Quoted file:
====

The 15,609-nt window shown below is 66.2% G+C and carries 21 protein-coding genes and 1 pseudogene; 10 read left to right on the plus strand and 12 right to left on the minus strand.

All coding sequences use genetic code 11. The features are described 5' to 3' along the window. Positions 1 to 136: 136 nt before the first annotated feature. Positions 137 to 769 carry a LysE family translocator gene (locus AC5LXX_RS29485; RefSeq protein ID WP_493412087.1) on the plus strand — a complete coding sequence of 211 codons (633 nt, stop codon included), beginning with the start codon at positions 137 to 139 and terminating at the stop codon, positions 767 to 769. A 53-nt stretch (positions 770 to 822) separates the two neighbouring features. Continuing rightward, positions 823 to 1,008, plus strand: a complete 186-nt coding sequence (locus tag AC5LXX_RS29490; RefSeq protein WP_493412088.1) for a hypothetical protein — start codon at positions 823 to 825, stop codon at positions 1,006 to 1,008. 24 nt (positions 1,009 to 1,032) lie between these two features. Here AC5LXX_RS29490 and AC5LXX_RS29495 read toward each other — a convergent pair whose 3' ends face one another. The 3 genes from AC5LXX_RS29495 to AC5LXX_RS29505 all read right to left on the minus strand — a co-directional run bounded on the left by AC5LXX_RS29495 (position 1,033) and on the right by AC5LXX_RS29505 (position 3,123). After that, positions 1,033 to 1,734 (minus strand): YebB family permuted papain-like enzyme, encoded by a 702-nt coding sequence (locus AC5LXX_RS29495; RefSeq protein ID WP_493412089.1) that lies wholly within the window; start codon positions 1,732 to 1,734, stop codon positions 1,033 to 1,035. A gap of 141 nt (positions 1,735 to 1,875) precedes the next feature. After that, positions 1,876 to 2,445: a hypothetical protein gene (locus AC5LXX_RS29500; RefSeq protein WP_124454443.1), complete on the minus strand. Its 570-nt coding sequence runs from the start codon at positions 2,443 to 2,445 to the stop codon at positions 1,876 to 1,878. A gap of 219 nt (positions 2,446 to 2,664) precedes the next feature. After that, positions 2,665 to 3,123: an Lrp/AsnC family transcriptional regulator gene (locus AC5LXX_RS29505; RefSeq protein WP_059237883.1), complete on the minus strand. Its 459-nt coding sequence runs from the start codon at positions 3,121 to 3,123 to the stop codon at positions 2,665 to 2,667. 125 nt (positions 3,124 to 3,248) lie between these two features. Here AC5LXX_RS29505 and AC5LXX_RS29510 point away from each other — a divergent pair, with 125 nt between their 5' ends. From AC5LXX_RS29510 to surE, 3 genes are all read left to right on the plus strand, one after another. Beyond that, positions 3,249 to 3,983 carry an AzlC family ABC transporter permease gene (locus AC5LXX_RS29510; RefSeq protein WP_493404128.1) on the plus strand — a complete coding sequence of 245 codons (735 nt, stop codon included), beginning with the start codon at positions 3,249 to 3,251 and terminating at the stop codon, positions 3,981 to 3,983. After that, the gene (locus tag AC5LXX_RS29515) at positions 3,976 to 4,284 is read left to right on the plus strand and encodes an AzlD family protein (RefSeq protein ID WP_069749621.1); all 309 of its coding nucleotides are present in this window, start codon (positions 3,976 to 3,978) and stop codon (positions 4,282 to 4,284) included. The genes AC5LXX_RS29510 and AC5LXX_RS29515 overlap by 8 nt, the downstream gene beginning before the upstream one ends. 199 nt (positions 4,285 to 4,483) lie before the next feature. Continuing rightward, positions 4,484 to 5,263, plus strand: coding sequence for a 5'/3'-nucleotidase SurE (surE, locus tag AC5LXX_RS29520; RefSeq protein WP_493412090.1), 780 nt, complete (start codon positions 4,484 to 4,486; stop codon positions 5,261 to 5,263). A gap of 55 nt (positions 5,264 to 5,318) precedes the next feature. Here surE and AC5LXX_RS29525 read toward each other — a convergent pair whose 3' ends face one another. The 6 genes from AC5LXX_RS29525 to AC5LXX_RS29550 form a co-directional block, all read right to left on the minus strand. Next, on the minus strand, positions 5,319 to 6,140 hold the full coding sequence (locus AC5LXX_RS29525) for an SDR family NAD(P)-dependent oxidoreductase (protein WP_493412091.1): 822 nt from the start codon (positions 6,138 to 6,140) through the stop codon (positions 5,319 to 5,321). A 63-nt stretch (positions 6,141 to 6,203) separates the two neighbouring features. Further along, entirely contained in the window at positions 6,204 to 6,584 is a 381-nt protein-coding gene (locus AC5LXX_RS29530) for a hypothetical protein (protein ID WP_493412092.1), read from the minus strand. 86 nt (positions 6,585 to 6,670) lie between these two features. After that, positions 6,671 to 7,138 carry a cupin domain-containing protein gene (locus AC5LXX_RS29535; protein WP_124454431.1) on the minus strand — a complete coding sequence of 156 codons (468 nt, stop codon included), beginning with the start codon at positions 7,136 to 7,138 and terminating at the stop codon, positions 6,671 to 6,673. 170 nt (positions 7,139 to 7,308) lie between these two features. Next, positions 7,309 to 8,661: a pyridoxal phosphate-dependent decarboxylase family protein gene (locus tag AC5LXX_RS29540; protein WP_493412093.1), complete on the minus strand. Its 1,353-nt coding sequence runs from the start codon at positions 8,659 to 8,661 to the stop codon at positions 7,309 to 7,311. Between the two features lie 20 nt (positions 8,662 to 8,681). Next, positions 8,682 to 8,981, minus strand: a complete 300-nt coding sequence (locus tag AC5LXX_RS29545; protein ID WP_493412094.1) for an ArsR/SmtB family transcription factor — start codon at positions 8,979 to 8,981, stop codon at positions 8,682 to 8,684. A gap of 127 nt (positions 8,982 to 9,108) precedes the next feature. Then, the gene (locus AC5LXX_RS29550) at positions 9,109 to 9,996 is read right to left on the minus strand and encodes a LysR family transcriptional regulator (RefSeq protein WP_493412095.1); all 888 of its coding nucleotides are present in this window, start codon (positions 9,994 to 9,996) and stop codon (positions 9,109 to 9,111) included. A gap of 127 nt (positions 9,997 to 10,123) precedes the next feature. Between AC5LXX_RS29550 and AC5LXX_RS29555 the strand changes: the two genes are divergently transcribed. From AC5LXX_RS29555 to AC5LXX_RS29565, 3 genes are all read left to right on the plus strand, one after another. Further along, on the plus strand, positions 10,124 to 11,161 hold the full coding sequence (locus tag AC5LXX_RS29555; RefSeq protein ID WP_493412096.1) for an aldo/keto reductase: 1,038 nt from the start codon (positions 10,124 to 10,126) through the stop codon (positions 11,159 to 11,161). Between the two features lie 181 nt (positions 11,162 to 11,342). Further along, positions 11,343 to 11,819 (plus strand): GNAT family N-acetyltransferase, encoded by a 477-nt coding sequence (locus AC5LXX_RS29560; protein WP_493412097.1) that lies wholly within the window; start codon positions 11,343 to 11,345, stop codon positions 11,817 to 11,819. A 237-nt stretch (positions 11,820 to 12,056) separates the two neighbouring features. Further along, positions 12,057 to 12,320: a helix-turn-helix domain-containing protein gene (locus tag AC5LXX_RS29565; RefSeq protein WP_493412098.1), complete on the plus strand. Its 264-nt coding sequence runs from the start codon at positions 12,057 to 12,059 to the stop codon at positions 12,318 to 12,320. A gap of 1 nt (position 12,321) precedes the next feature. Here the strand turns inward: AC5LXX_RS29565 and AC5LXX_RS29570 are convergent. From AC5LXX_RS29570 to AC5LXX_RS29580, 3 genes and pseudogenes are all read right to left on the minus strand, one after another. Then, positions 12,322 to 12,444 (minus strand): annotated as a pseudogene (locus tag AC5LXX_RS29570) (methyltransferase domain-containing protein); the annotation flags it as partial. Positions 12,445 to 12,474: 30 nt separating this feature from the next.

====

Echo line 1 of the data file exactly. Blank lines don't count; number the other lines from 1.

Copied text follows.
The 15,609-nt window shown below is 66.2% G+C and carries 21 protein-coding genes and 1 pseudogene; 10 read left to right on the plus strand and 12 right to left on the minus strand.